New legislation would boost assistance for veterans who are victims of domestic violence or sexual assault, under a plan supported by a bipartisan contingent of House lawmakers.
H.R. 6869, the Violence Against Women Veterans Act, would help connect veterans to local resources, generate more data on what fuels such violence in the ranks and trigger new reforms at the Department of Veterans Affairs to address domestic violence, according to the bill’s sponsor, Rep. Nydia M. Velázquez, D-N.Y.
As of Friday, the legislation had 81 cosponsors, including five Republican lawmakers. Of those, three – Reps. Mike Coffman, R-Colo., Walter Jones, R-N.C., and Elise Stefanik, R-N.Y. – serve on the House Armed Services Committee and Rep. Aumua Amata Radewagen, R-American Samoa, is on the House Veterans’ Affairs Committee.
“Sadly, domestic abuse and violence appear to be widespread among the veterans and servicemember communities,” Velázquez said in a statement. “No woman should be denied help or resources when they most need it and we must ensure the Department of Veterans Affairs is proactively addressing this problem.”
The legislation, which was introduced in the House last week, follows upon an effort in 1988 when the VA created the Women Veterans Health Program to streamline services for female veterans. Though the legislation is named for supporting women, the effort would assist male and female victims of domestic or sexual violence.
H.R. 6869 would better integrate the medical, housing, mental health and other benefits provided by the VA with existing community-based domestic violence and sexual assault services, the legislation contends. It would do this by creating a more efficient and coordinated network of support for these victims.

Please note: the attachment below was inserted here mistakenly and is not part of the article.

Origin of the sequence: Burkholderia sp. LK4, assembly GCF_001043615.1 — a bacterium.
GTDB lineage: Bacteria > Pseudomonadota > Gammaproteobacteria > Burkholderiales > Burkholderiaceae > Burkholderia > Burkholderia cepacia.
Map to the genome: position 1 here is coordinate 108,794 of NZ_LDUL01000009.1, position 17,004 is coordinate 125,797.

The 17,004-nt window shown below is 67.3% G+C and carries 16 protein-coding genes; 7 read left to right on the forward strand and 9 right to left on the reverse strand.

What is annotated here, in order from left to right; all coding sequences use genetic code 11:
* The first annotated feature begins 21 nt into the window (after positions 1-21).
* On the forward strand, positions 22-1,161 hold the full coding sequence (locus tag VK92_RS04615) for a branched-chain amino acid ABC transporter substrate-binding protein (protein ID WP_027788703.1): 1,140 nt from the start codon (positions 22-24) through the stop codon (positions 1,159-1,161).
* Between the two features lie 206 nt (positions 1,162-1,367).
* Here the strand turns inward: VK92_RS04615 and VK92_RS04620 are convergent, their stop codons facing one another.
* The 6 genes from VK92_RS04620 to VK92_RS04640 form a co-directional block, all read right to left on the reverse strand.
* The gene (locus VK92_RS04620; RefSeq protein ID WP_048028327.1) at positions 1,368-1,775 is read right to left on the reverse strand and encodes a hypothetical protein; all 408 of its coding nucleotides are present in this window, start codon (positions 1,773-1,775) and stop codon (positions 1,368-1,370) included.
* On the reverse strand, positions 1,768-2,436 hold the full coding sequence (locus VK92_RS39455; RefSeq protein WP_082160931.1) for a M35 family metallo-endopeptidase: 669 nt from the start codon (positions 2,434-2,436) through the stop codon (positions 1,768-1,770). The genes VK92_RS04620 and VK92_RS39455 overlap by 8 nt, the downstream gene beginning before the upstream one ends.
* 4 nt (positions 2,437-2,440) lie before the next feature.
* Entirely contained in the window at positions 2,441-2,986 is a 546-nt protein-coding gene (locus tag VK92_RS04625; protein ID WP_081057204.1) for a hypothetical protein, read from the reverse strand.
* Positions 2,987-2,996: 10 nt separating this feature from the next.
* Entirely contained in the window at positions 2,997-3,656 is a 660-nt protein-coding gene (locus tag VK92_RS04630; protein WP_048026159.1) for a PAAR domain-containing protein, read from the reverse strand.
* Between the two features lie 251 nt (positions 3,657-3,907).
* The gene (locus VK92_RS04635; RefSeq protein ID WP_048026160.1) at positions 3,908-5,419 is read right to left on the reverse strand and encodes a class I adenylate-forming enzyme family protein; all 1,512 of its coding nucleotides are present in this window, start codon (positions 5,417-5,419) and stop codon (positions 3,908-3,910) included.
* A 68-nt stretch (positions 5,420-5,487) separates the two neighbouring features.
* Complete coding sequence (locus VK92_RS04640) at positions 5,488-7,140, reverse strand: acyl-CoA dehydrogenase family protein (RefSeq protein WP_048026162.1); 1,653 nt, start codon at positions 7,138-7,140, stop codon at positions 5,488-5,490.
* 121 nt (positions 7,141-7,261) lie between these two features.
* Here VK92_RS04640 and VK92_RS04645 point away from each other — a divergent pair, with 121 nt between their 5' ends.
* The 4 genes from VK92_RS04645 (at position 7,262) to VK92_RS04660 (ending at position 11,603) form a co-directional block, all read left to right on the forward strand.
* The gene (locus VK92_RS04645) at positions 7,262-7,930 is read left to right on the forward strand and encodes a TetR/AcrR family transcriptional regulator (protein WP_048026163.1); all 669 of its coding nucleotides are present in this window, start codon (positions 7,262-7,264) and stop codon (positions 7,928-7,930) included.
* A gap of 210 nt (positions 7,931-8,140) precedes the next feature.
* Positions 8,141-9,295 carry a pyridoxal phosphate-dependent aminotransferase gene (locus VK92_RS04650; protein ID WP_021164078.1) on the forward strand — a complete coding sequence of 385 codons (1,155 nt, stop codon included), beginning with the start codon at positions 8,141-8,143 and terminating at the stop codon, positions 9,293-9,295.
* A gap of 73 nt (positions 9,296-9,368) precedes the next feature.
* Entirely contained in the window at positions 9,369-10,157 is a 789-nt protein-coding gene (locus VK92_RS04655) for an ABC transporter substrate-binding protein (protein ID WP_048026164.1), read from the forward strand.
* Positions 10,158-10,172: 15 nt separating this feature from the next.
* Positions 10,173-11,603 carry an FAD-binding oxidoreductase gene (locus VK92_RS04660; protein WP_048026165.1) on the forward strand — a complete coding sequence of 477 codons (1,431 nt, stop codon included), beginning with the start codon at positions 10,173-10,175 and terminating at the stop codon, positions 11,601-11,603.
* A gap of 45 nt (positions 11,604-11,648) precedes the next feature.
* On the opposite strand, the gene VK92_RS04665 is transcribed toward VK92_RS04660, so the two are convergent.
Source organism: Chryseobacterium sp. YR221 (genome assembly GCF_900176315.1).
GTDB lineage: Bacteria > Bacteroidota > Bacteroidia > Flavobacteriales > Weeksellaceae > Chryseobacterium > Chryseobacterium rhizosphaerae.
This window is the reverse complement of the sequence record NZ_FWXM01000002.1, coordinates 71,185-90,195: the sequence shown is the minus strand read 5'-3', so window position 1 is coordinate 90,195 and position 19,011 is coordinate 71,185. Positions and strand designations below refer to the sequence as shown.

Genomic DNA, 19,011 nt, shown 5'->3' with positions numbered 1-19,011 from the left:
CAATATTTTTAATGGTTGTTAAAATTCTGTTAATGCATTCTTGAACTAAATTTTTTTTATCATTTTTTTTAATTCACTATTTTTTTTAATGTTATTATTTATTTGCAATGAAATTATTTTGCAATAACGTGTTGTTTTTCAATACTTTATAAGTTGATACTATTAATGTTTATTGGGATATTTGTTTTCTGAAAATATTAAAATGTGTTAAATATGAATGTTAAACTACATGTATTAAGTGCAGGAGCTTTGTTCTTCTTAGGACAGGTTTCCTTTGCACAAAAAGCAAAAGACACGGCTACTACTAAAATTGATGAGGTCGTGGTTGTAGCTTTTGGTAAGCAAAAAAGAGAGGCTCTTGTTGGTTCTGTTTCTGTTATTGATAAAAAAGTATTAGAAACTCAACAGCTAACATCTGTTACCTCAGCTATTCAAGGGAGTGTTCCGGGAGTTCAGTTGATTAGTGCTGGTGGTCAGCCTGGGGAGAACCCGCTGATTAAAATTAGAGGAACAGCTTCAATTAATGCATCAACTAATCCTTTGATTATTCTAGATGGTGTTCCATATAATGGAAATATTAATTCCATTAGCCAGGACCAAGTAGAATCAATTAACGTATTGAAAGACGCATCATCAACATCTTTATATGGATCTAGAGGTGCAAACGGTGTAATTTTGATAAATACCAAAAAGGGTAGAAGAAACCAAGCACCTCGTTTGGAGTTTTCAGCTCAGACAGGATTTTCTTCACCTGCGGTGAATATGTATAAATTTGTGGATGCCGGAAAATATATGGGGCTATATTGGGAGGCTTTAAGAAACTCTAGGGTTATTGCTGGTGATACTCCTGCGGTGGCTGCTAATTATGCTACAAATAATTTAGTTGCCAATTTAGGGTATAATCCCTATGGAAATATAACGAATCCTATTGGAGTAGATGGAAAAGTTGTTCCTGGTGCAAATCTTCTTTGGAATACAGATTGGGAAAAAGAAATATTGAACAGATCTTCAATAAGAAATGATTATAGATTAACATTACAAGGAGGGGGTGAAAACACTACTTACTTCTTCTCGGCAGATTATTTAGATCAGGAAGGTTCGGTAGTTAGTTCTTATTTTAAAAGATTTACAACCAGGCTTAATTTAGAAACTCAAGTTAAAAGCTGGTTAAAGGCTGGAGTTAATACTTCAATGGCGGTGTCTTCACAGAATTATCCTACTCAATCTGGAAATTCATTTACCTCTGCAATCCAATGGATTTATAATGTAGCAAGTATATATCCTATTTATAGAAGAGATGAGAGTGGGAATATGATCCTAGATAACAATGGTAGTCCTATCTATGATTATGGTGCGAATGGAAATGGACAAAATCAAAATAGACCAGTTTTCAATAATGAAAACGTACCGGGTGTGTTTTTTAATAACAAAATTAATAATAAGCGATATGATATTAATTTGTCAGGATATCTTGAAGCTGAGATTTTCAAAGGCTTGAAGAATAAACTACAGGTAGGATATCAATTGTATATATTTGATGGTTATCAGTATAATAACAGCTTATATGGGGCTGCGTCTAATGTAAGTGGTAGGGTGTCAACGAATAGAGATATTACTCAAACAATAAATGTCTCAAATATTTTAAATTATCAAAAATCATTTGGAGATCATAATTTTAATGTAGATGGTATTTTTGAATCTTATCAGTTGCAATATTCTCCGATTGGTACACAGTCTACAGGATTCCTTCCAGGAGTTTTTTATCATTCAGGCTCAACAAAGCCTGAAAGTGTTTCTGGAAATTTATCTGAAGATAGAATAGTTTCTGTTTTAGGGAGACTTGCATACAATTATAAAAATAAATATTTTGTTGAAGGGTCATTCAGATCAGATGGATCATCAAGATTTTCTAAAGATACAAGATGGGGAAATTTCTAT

Today, as more jobs in the military are being made available to women in uniform, women make up the fastest growing group of veterans, Velázquez’s office said. Unfortunately, this progress has also lead to an increase in sexual assault and harassment for female servicemembers during their time in the armed services and after, the office said.
An estimated one-third of female veterans experience domestic violence compared with less than a quarter of civilian women, Velázquez’s office said.
Under the 2019 National Defense Authorization Act signed into law last month, Congress took a big step towards recognizing domestic violence as a concern in the military, designating it a crime under the Uniform Code of Military Justice.
Velázquez’s bill would establish local domestic and sexual violence outreach coordinators under the VA, who would be tasked with helping veterans utilize existing service providers, her office said.
Second, it would direct the VA Task Force on Domestic Violence to establish a comprehensive national program to prevent and treat intimate partner violence, the office said.
Finally, the legislation would direct the VA to complete a national study on the prevalence and causes of domestic violence among veterans.
“Confronting domestic violence is extremely difficult, but no survivor should ever be made to feel alone in the process of standing up to her or his abuser,” said Velázquez. “Drawing attention to the need for comprehensive reforms in the way our institutions handle domestic violence ought to be a priority not just this month, but every month.”
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